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Don’t Get Lemon Open Up About Debut Album ‘Hyper Hollow Heaven’

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Don't Get Lemon

Don’t Get Lemon is a Texas-based trio whose music spans Heatwave, Post-Punk, New Wave, and beyond. These guys have a chat with Electro Wow about their debut album ‘Hyper Hollow Heaven,’ which is available in multiple formats (vinyl/digital/cassette/VHS) through à La Carte Records.

1 — First of all tell us about the start of Don’t Get Lemon as a trio?

We were all in a previous post-Black Metal band called funeralbloom, but we’re all really into Post-Punk and English Pop music. We wanted to avoid the traditional Hardcore/Black Metal/extreme music to the traditional spooky Post-Punk pipeline, so we actively avoid making anything that sounds remotely Darkwave even though we still get labeled Darkwave by people who associate synths and baritone vocals with Darkwave.

We also wanted to call ourselves “Lemon” for a while as a nod to The Stone Roses/’68 protests in France that included many situationist theorists, but once we searched the name we found out that we’d be grouped together with countless other bands. In order to stand out a little bit, and at minimum get us onto our own artist’s page on Spotify, we changed our name to “Don’t Get Lemon” which is a line from The Football Factory starring Danny Dyer. It’s a phrase that essentially means “don’t get smart”. Aside from contrasting this aggressive connotation against our upbeat music, we liked this change since it gave us an opportunity to use an acronym, DGL, where appropriate.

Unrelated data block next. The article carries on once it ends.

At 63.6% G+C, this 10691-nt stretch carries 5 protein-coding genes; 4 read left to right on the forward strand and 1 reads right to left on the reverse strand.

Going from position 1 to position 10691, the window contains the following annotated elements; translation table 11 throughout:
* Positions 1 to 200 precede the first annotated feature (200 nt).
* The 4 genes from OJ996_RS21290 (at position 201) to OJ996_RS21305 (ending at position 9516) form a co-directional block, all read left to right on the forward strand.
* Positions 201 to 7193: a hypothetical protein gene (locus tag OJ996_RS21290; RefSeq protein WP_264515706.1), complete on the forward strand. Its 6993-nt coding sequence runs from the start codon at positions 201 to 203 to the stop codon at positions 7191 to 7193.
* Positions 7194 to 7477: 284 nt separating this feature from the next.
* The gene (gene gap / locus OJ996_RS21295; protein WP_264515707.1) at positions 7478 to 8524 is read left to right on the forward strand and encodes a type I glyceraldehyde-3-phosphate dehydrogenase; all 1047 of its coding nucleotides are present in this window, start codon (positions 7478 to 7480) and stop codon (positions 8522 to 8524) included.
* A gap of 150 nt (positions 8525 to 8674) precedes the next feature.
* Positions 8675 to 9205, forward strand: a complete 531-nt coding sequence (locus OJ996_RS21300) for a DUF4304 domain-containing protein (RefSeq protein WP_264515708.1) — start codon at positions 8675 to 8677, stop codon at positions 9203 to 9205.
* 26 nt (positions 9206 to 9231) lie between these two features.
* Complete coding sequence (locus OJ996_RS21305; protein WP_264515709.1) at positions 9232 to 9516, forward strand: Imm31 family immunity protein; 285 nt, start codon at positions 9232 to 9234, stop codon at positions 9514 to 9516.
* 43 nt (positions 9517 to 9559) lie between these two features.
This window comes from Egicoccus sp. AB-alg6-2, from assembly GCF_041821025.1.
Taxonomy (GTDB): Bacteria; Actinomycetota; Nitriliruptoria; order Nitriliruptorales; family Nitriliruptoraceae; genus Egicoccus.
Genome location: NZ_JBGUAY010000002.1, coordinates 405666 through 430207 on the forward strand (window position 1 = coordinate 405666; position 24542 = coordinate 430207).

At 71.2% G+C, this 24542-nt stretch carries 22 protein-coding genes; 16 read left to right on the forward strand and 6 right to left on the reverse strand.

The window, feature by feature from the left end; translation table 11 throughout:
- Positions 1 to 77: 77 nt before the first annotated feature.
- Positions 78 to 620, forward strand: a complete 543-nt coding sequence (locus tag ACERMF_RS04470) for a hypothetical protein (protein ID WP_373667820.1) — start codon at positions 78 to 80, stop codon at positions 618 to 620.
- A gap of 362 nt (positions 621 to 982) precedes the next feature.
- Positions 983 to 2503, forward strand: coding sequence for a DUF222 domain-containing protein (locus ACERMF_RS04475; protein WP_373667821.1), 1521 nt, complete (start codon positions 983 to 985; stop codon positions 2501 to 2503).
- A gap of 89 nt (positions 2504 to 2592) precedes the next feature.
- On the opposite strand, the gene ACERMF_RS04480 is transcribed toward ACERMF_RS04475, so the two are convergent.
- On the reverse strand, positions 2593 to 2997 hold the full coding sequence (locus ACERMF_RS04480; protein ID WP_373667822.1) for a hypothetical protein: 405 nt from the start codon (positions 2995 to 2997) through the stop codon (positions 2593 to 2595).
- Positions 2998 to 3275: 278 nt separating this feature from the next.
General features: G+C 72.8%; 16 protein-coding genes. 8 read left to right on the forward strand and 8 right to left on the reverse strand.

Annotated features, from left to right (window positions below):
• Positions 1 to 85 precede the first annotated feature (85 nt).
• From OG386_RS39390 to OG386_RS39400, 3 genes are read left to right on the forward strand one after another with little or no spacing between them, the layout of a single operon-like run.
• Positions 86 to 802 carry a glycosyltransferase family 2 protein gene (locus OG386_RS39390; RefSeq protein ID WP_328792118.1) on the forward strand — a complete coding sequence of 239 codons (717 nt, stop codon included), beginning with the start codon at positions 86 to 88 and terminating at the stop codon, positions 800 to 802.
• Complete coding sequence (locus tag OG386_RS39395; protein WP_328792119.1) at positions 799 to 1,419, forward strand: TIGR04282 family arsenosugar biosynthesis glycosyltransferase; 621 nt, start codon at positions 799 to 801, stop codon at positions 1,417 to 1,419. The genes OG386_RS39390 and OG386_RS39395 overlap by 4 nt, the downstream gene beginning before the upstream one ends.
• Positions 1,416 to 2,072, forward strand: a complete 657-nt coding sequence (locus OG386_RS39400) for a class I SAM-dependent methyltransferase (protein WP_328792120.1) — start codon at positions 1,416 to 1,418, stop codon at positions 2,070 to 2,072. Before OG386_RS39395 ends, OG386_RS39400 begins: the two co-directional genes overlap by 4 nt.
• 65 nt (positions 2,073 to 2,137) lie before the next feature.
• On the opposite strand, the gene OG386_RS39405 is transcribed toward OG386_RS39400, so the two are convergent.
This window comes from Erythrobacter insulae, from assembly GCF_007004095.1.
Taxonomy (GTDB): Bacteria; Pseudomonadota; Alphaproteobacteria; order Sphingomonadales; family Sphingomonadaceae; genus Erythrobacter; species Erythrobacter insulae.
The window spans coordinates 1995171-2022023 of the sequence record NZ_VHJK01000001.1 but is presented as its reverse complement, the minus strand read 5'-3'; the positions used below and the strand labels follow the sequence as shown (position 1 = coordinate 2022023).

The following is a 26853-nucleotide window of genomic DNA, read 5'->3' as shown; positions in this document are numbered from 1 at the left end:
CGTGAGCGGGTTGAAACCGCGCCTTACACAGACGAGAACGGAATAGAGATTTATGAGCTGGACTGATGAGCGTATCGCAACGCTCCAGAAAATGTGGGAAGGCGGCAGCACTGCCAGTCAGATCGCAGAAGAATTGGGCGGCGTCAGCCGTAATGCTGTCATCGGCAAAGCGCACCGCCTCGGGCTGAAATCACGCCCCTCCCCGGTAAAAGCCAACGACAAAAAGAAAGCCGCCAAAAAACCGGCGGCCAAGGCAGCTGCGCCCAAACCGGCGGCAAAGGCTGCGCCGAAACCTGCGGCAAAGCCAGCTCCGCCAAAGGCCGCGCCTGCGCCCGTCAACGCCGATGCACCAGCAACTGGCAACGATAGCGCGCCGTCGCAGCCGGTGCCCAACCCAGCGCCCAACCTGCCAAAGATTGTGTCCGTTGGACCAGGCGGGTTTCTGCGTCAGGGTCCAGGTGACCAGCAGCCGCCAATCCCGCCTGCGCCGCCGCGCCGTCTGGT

2 – Today’s music scene is constantly evolving and changing. What are some of the current trends that you find interesting?

Shoegaze is back!

3 — How does your homeland’s culture influence your music?

There is a song on our album called “D.I.E.I.N.T.H.E.U.S.A.” that is about not wanting to die in the USA because we’d find that depressing- so at least in the content of our music we are influenced by being disillusioned with our surroundings.

We find ourselves drawn more to the music culture of England or to Danish Synthpop. Music-wise this album was heavily influenced vocally and lyrically by Pulp, Echo and the Bunnymen, David Bowie, and The Cure among many others. Non-musically T.S. Eliot, Adam Curtis, and football (soccer) were all influential in various ways. Most of which is not really traditionally the culture of where we reside.

4 — How would you define your music style or genre?

The music is light because we like Pop music. We like fun songs. We don’t want to be labeled as just being a darkwave band or spooky post-punk, we actively try to create and carve out our own existence. The lyrics have dark and serious subject matter at times, but I don’t think they are deliberately dark or depressing. Yes, they can be tinged with a certain sadness, but there is also humor and beauty in the grotesque. We’ve jokingly called it heatwave because it has a more tropical and warm sound (like the climate we come from) compared to contemporary bands we may be grouped with that are icy and distant.